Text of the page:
The AstraZeneca-Oxford University vaccine. (AP/Eranga Jayawardena)

The AstraZeneca-Oxford University vaccine. (AP/Eranga Jayawardena)

2nd person in B.C. diagnosed with rare blood clotting after AstraZeneca vaccine

The man, in his 40s, is currently receiving care at a hospital in the Fraser Health region

A second person in B.C. has been diagnosed with a rare blood-clotting disorder after receiving a dose of the Oxford-AstraZeneca vaccine.

The man, in his 40s, is currently recovering in a Fraser Health region hospital, provincial health officer Dr. Bonnie Henry said Thursday (May 13).

Vaccine-induced immune thrombotic thrombocytopenic, or VITT, is a serious health condition.

It occurs when an immune response stimulated in a person’s platelets, causing a different type of clotting than common blood disorders.

“We are following this carefully,” she said, urging anyone vaccinated in recent weeks to be on the lookout for potential side effects.

“Recognizing the symptoms and getting treatment early is important.”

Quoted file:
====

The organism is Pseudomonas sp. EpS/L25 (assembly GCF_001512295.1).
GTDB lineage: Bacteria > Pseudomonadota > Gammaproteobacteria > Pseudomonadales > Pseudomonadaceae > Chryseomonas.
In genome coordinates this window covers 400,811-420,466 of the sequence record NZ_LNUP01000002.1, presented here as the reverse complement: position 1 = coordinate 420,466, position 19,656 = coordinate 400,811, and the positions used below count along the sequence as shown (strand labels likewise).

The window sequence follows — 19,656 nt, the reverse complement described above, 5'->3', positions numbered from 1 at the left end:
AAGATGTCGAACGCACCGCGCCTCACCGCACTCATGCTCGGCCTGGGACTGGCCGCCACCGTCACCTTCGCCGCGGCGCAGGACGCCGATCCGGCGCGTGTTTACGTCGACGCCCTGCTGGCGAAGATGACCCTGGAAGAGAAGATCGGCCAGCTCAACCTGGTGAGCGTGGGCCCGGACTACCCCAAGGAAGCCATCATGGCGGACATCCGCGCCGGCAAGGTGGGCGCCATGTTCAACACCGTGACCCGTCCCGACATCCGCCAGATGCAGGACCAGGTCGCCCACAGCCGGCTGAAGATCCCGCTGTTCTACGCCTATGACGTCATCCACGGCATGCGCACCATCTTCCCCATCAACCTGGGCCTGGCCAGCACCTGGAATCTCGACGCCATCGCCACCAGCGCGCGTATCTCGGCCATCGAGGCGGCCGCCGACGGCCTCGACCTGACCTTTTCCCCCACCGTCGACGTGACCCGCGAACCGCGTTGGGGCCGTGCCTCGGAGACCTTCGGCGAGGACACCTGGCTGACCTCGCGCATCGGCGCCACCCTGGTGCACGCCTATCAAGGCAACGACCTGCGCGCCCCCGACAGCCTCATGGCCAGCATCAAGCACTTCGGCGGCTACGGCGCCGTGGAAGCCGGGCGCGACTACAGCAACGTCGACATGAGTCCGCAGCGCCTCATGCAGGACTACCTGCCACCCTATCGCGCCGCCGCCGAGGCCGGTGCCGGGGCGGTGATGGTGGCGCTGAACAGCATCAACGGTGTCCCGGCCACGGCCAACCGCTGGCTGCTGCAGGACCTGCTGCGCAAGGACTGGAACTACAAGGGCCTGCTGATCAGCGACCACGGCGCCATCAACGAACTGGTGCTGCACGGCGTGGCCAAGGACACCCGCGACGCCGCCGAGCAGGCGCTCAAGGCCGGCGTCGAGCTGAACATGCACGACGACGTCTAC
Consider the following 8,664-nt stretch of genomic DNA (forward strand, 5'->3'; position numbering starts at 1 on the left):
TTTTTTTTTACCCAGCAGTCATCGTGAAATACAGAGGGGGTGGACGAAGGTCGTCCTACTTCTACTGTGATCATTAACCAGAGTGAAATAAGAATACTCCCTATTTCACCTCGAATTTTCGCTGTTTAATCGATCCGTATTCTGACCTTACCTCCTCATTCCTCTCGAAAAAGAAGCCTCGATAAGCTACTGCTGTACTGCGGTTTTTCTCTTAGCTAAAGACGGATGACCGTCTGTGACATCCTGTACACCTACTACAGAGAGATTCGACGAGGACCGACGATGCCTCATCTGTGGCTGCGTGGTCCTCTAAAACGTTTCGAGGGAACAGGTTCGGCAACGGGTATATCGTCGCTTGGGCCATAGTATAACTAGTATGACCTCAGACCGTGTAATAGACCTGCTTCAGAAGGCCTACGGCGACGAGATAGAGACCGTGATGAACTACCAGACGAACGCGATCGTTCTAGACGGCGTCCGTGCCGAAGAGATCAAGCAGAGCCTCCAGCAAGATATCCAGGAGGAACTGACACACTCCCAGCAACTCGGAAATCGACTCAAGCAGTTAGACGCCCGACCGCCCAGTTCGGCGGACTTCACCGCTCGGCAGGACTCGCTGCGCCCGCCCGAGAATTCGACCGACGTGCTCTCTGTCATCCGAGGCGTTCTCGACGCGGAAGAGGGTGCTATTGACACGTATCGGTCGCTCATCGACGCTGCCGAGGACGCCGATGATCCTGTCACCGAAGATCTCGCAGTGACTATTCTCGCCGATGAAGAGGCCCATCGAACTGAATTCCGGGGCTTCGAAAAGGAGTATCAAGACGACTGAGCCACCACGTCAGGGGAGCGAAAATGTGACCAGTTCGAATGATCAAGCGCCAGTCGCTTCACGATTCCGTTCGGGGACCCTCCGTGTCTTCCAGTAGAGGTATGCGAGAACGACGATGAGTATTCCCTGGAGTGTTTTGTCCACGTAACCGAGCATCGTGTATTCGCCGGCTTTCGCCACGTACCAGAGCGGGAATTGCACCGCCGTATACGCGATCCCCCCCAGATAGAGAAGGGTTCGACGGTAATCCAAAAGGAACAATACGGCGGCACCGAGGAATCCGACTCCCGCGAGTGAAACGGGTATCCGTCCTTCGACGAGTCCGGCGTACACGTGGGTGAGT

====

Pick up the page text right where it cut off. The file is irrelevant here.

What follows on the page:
READ MORE: What do you do if you think you have VITT? What we know of the rare clotting disorder

VITT symptoms include severe headaches, abdominal or back pain, shortness of breath, nausea, vomiting and swelling or redness in a limb.

There is a test to determine whether a person has the disorder, Henry said.

Current research shows it affects around one in every 100,000 people who receive the AstraZeneca vaccine. In the province, more than 200,000 doses have been administered.

Earlier this month, a woman in her 40s in the Vancouver Coastal Health region became the first person diagnosed in B.C.

RELATED: Alberta confirms blood clot disorder death linked to AstraZeneca vaccine



sarah.grochowski@bpdigital.ca

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Coronavirusvaccines